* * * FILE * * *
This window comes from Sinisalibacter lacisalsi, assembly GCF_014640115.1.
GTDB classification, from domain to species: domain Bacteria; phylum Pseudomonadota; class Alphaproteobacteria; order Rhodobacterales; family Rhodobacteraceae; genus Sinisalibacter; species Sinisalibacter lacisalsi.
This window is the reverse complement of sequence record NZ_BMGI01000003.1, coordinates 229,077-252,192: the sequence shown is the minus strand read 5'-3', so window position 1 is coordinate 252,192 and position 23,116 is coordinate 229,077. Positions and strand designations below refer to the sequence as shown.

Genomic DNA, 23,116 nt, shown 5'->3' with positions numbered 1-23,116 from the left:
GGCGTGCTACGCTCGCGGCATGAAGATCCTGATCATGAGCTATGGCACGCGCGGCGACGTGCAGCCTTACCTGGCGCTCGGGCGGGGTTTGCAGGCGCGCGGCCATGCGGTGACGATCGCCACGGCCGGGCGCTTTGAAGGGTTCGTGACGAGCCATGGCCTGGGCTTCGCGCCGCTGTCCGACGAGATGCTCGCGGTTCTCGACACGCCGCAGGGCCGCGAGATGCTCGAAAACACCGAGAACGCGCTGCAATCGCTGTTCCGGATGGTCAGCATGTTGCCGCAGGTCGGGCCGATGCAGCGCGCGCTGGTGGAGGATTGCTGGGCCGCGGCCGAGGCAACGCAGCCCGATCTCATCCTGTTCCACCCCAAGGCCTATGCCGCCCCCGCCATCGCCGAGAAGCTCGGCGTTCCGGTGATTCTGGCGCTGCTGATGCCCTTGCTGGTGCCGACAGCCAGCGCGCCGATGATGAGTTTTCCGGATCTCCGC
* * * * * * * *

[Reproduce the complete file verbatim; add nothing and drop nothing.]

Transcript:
This window comes from Sinisalibacter lacisalsi, assembly GCF_014640115.1.
GTDB classification, from domain to species: domain Bacteria; phylum Pseudomonadota; class Alphaproteobacteria; order Rhodobacterales; family Rhodobacteraceae; genus Sinisalibacter; species Sinisalibacter lacisalsi.
This window is the reverse complement of sequence record NZ_BMGI01000003.1, coordinates 229,077-252,192: the sequence shown is the minus strand read 5'-3', so window position 1 is coordinate 252,192 and position 23,116 is coordinate 229,077. Positions and strand designations below refer to the sequence as shown.

Genomic DNA, 23,116 nt, shown 5'->3' with positions numbered 1-23,116 from the left:
GGCGTGCTACGCTCGCGGCATGAAGATCCTGATCATGAGCTATGGCACGCGCGGCGACGTGCAGCCTTACCTGGCGCTCGGGCGGGGTTTGCAGGCGCGCGGCCATGCGGTGACGATCGCCACGGCCGGGCGCTTTGAAGGGTTCGTGACGAGCCATGGCCTGGGCTTCGCGCCGCTGTCCGACGAGATGCTCGCGGTTCTCGACACGCCGCAGGGCCGCGAGATGCTCGAAAACACCGAGAACGCGCTGCAATCGCTGTTCCGGATGGTCAGCATGTTGCCGCAGGTCGGGCCGATGCAGCGCGCGCTGGTGGAGGATTGCTGGGCCGCGGCCGAGGCAACGCAGCCCGATCTCATCCTGTTCCACCCCAAGGCCTATGCCGCCCCCGCCATCGCCGAGAAGCTCGGCGTTCCGGTGATTCTGGCGCTGCTGATGCCCTTGCTGGTGCCGACAGCCAGCGCGCCGATGATGAGTTTTCCGGATCTCCGC